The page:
By Kurt R. Karst –
We thought Eisai Inc.’s (“Eisai”) beef with FDA over New Chemical Entity (“NCE”) exclusivity might resurface at some point . . . and now it has. Last Friday, Eisai filed a Complaint in the U.S. District Court for the District of Columbia alleging that FDA erroneously triggered periods of 5-year NCE exclusivity for two drug products – BELVIQ (lorcaserin HCl) Tablets (NDA No. 022529; approved on June 27, 2012) and FYCOMPA (perampanel) Tablets (NDA No. 202834; approved on October 22, 2012) – by using the NDA approval dates instead of the dates the products could be legally marketed to calculate the five-year exclusivity terms.
BELVIQ and FYCOMPA contain controlled substances that required scheduling decisions by the DEA under the Controlled Substances Act (“CSA”) before the drug products could be marketed. Those decisions did not become effective until June 7, 2013 for BELVIQ and until January 2, 2014 for FYCOMPA. Eisai unsuccessfully challenged the DEA in Court over the glacial pace of the scheduling decision for FYCOMPA (see our previous post here). Congress is currently considering legislation to speed up DEA scheduling decisions (see our previous post here).
As we previously reported (here and here), Eisai submitted a Citizen Petition (Docket No. FDA-2013-P-0884) to FDA in 2013 requesting that the Agency conclude that the NCE exclusivity start dates for BELVIQ and FYCOMPA are triggered only when FDA-approved labeling incorporating the final DEA CSA scheduling permits commercial marketing of the drug products, and not on the date of NDA approval. FDA denied Eisai’s petition requests (as well as those of another petitioner for a different drug) in April 2014. According to FDA, “[t]he legal and regulatory framework on exclusivity and drug approvals contemplate only a single date of approval for determining when exclusivity begins for an NDA. For each NDA at issue, that date is the date that FDA completes its review and issues an approval letter.”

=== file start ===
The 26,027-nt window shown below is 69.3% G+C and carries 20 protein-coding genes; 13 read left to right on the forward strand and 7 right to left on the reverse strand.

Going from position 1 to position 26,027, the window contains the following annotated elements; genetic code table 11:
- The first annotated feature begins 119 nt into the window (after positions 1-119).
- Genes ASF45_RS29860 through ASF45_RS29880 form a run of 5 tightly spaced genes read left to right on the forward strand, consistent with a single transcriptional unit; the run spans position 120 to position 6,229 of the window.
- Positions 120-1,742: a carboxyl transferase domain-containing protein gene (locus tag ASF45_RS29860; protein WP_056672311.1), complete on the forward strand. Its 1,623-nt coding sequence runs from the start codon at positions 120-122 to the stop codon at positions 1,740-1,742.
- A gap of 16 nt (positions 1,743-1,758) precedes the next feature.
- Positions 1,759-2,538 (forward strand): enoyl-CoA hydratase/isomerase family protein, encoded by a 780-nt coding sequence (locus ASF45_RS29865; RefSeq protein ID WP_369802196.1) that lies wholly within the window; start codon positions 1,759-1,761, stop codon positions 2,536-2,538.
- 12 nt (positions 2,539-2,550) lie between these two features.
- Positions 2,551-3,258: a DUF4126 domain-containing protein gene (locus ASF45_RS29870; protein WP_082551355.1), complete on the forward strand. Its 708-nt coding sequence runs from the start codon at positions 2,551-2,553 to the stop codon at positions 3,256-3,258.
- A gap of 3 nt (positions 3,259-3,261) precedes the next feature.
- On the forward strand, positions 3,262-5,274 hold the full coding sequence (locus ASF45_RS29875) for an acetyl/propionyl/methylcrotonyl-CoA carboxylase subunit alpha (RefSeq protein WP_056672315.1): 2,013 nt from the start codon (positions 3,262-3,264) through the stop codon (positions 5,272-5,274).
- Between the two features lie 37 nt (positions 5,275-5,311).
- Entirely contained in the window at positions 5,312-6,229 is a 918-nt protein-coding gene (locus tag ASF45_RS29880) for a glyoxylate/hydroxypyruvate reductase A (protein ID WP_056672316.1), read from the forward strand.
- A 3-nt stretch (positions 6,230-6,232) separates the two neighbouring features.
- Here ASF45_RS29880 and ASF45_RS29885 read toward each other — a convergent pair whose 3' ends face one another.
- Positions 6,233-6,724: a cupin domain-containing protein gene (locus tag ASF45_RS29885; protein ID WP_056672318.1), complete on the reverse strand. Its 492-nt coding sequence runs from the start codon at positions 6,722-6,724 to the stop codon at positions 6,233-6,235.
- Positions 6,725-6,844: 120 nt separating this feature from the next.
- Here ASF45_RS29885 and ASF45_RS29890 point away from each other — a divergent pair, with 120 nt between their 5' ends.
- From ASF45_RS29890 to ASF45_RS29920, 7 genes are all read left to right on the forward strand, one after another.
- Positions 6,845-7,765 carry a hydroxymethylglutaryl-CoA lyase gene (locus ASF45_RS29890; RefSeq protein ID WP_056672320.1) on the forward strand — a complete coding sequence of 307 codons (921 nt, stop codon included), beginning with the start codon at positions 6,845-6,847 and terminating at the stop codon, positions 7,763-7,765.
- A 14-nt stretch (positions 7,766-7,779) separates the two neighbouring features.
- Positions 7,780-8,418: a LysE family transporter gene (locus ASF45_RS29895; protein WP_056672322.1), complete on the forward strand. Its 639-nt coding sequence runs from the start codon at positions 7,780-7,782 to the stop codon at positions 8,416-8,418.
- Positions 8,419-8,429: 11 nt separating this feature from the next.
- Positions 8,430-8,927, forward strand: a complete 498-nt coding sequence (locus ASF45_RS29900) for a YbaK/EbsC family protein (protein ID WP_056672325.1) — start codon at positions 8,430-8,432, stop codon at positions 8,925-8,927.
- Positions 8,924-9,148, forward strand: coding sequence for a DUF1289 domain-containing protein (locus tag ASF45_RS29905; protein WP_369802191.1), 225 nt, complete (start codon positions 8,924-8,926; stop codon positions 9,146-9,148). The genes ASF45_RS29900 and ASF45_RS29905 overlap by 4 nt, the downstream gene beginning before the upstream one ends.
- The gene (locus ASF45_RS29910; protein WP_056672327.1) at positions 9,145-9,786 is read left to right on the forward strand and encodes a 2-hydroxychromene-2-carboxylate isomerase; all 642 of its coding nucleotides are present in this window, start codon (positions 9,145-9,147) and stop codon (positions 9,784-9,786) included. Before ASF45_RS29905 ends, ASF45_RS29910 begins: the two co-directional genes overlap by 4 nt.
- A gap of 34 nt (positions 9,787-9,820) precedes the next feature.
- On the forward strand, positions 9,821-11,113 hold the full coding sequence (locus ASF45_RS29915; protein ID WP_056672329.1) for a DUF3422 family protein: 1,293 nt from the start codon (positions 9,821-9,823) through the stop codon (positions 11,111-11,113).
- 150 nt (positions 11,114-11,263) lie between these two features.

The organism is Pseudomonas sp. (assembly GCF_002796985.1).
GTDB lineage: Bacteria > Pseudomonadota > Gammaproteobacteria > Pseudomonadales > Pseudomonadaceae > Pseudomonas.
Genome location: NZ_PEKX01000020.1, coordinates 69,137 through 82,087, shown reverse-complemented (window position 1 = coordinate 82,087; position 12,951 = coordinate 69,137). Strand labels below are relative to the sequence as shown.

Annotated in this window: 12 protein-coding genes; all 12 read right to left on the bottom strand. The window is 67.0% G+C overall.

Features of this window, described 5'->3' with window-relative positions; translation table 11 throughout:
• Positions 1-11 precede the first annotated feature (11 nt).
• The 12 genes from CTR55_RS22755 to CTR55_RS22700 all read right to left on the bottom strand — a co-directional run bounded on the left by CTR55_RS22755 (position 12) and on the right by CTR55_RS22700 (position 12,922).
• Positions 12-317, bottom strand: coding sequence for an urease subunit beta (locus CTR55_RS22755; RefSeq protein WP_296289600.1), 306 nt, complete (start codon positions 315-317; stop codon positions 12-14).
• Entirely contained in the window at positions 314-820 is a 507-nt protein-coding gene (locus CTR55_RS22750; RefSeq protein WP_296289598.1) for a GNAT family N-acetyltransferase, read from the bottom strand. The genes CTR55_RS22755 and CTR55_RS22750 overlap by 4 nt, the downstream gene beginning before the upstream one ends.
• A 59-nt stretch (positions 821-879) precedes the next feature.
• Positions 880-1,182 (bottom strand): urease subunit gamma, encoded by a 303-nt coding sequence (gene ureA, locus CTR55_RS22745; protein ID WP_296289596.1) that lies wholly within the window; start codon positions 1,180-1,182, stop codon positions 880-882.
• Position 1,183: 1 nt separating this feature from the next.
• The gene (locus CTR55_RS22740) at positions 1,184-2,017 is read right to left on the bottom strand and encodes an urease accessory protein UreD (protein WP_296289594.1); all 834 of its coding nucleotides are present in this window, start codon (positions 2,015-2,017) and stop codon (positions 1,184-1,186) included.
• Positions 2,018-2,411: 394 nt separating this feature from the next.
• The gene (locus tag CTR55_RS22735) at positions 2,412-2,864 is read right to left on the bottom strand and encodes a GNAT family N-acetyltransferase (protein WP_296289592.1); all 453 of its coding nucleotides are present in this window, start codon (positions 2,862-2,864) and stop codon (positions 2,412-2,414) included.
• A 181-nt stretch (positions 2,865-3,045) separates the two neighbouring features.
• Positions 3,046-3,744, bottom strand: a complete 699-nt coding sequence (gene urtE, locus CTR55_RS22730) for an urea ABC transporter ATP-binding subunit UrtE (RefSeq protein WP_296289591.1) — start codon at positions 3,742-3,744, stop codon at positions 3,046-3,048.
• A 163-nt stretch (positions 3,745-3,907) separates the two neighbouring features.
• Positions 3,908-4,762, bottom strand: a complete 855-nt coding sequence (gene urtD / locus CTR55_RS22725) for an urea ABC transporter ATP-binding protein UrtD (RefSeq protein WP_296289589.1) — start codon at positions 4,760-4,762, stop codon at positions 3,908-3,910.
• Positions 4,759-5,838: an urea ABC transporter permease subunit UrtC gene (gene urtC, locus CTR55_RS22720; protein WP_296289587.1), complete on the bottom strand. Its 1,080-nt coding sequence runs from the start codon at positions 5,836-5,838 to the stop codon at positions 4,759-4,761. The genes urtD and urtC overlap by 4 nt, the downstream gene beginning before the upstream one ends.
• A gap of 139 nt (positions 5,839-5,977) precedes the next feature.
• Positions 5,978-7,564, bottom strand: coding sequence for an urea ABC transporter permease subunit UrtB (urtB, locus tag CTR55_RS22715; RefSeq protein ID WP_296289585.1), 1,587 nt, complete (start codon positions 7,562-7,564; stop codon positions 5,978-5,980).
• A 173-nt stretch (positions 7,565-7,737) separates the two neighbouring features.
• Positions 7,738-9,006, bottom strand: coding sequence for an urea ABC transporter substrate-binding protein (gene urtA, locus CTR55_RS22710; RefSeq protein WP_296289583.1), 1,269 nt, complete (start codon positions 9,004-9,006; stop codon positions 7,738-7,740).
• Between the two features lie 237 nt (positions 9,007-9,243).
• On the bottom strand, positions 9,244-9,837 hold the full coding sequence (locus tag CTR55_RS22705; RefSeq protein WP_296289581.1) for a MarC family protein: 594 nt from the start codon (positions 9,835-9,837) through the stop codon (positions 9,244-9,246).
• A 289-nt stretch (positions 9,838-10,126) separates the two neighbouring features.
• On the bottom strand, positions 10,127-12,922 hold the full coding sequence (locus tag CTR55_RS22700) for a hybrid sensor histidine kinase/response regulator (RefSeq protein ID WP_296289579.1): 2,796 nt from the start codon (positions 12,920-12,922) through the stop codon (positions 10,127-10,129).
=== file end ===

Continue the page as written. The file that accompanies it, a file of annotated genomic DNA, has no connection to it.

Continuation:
Eisai alleges in its August 8, 2014 Complaint that FDA violated the FDC Act and the Administrative Procedure Act (“APA”) by using the NDA approval dates as the triggering events to start the NCE exclusivity periods, thereby possibly accelerating by a year or more the timing of future generic competition for BELVIQ and FYCOMPA. According to Eisai:
[C]onsistent with FDA’s regulation—21 C.F.R. §314.108(a)—the governing statute, and clear congressional intent, market exclusivity for BELVIQ® and FYCOMPA® should have been triggered when labeling incorporating the final CSA schedule permitted legal marketing of the products. FDA’s letters approving the products as safe and effective reinforce this requirement. FDA’s letters make clear that the products’ labeling would need further revisions once CSA scheduling was complete. . . . Thus, after CSA scheduling, a revision to the labeling was expressly required before the product could be legally marketed. Therefore, the date of the approval letters cannot be considered the triggering date for market exclusivity purposes.